For example, if students are unable to launch Teams at the beginning of the lesson should they join a Skype call immediately or find out the new plan in WhatsApp? 

Key for that plan to work is knowing in advance where to convene.

7. Maintain punctuality

Remote learning, just like remote work, has its upsides and downsides. One of the latter is that some people may not realize others are waiting for them, which can cause them to be late.

Ten people waiting for one person to start class is a pointless waste of time, which is why maintaining punctuality is imperative. If a lesson is supposed to start at 10:00, start it at exactly 10:00. (It is a best practice to connect to the videoconferencing service several minutes before the start of class to make sure everything is working properly and that everyone has any necessary documents on hand. Let any latecomers connect without comment; arriving late to an online classroom is not as disruptive as arriving in a physical classroom after the bell has rung.)

8. Guard your educational accounts

Pay careful attention to the accounts you use for educational purposes. You should have no problems accessing them at any moment, and no one else should be able to log in to them.

If you are a teacher, your accounts may be of some interest to your students, but ordinary student meddling (say, altering grades) is far from your biggest concern. An attacker who gains access to your account can also obtain the personal data of the other students in the class, which could lead to legal consequences.

If a student loses access to their account, their time will be wasted restoring access or creating a new account. They may also lose the information saved in the account. Though not as critical as the loss of a teacher’s account, it’s still unpleasant and worth avoiding if possible. All educational accounts need protection. If the service allows it, turn on two-factor authentication for everyone.

9. Understand how to recognize phishing e-mails

Educational platforms and videoconferencing services being popular, they are of interest to cybercriminals. These attackers create phishing websites and send out phishing e-mails intended to lure you to their site, where they steal your account credentials.

Therefore, it is important to know how to distinguish phishing attempts from official mailings and the messages legitimate services might send. Phishing sites often contain errors, misaligned layouts, and broken links, but sometimes scammers manage to create phishing pages that are indistinguishable from the real thing.

First, look at the website address in the browser address bar. If it is different by even one character from the address of the service’s official website, do not enter any personal information on the page. We also recommend this post about how to protect yourself from phishing.

10. Protect devices 

You need reliable protection on every device you use to access educational resources. If a student’s school computer is crawled by ransomware, for example, restoring the computer and files can waste a lot of valuable time.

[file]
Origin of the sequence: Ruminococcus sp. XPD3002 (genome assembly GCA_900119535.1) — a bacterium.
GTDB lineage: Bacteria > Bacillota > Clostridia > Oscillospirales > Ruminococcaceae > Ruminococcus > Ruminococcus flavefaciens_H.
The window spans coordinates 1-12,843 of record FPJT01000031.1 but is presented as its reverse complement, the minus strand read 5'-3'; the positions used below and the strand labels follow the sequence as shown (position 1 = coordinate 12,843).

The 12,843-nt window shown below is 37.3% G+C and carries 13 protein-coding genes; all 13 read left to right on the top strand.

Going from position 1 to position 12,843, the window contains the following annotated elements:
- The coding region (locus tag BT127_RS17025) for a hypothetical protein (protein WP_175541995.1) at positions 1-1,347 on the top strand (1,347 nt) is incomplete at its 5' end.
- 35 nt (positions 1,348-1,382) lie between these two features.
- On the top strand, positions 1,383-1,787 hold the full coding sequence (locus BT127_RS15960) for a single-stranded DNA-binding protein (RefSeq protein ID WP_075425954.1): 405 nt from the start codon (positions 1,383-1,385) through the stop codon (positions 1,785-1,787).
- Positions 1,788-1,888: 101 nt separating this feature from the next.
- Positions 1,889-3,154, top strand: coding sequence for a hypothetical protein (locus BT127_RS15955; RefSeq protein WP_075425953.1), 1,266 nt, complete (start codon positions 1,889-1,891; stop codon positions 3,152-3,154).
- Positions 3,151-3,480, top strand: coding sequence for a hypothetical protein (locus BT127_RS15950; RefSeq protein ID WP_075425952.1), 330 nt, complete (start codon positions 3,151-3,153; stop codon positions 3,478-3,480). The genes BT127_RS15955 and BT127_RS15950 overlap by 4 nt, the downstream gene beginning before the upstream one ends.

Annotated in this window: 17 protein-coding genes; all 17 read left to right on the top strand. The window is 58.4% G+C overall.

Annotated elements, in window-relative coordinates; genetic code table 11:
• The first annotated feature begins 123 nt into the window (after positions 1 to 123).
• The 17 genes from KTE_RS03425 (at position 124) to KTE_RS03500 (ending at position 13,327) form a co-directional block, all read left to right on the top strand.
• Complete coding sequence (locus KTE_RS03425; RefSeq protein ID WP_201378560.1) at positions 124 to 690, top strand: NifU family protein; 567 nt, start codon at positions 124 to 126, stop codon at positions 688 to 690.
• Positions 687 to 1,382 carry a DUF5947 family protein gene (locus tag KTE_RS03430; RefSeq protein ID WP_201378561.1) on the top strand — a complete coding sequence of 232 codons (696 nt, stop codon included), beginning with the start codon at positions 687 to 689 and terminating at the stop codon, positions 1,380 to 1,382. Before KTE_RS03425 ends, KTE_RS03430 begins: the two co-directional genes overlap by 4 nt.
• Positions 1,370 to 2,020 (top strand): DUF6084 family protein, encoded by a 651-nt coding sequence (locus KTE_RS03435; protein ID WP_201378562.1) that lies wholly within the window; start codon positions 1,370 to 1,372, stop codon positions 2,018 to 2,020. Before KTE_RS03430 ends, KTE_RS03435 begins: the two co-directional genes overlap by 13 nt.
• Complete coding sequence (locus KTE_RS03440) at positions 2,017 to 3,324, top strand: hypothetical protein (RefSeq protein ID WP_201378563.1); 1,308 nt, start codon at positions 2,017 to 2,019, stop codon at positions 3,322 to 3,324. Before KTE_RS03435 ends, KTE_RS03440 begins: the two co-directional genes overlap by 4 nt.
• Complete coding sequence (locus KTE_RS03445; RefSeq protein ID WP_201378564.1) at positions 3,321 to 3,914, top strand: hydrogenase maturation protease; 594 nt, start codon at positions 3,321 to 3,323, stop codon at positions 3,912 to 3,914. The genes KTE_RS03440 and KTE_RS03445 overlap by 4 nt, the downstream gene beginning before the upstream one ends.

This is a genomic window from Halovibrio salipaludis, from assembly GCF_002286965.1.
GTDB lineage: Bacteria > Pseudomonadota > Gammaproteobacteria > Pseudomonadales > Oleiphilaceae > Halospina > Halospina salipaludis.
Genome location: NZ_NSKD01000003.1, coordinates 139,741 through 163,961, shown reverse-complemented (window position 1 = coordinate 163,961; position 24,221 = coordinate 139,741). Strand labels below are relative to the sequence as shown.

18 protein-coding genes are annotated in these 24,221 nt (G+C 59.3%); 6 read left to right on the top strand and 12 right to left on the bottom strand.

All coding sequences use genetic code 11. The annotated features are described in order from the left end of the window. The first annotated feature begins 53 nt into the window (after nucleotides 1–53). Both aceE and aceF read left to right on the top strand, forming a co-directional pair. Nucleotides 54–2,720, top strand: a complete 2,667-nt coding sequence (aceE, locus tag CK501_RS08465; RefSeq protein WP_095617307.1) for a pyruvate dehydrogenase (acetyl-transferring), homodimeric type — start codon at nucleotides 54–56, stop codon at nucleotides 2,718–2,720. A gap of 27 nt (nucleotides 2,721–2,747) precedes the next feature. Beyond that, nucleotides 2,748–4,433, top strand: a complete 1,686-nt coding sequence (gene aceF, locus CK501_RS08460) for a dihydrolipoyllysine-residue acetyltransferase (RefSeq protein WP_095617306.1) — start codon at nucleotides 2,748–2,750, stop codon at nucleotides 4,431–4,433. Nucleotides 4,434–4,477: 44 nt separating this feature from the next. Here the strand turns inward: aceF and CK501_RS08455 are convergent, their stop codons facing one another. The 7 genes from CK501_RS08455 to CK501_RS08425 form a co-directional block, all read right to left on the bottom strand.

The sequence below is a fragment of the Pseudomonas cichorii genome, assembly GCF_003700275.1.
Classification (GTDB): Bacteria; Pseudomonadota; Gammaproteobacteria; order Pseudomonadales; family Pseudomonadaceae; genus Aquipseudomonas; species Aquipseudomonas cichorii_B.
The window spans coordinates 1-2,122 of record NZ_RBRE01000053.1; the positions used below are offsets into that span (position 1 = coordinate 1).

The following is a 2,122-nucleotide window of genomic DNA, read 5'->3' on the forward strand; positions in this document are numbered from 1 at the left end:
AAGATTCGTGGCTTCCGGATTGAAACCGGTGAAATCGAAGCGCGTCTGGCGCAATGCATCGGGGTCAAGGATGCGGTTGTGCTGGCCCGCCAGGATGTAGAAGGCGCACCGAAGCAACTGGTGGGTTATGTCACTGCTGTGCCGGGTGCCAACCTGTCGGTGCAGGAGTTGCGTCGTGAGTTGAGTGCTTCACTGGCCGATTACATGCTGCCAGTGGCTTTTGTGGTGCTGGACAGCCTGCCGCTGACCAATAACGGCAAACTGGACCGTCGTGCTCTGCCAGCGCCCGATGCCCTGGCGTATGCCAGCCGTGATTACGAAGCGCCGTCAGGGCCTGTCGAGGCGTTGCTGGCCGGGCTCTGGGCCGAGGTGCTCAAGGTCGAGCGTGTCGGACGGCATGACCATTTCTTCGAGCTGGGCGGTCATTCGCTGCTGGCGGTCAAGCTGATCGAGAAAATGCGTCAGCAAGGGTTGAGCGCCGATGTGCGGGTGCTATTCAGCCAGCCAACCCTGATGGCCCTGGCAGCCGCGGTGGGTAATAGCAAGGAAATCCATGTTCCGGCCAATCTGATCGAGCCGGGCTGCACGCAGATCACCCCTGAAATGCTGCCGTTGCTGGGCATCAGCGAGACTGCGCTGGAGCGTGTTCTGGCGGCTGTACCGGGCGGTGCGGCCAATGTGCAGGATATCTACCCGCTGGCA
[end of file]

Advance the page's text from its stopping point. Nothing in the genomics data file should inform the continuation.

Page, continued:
And if a teacher’s computer becomes compromised, things can get even more interesting. Some malware may try to spread to students’ devices. That is why you need reliable protection on all computers, smartphones, and tablets.

Your child is ready for online learning --- How about you?

Here are 5 Things You Need to Know First


As schools turn to cyberspace to make remote teaching possible, parents are suddenly forced to embrace distance learning and assume added responsibilities with their child’s schooling.

For the overwhelmed parent, it can be tempting to just hand a computer to a child and shove them into the online world on their own and expect them to thrive.

Just like in the physical world though, the cyberspace is filled with as many opportunities as there are threats. Kids being kids, they cannot yet be expected to distinguish between good and bad. So the onus is on the parents to step up to make it work right.

Here are five things that parents need to know to prepare themselves as they weave family life into their child’s home learning with online safety in mind:

1. Communicate

The Internet can be compared to a huge, limitless library, where information just seems to be endless. This means that online learning can be a breeze because everything is at our fingertips. While it can be beneficial for a child, the Internet can have hidden pitfalls that can only be avoided with early, frequent and proper communication between parents and children 

In Kaspersky’s most recent survey, it was revealed that the majority of parents (58%) have spent less than 30 minutes talking to their children about online safety throughout their kids’ childhood.

As parents of today’s digital kids, you can do more. Laying down clear-cut rules and discussing these with your child in the beginning is a good start. Have a heart-to-heart talk with your kids to explain the family guidelines on behaving online and engaging in online activities such as signing up on websites, sites, making online purchases, downloading music or video files, or joining chat or messaging rooms.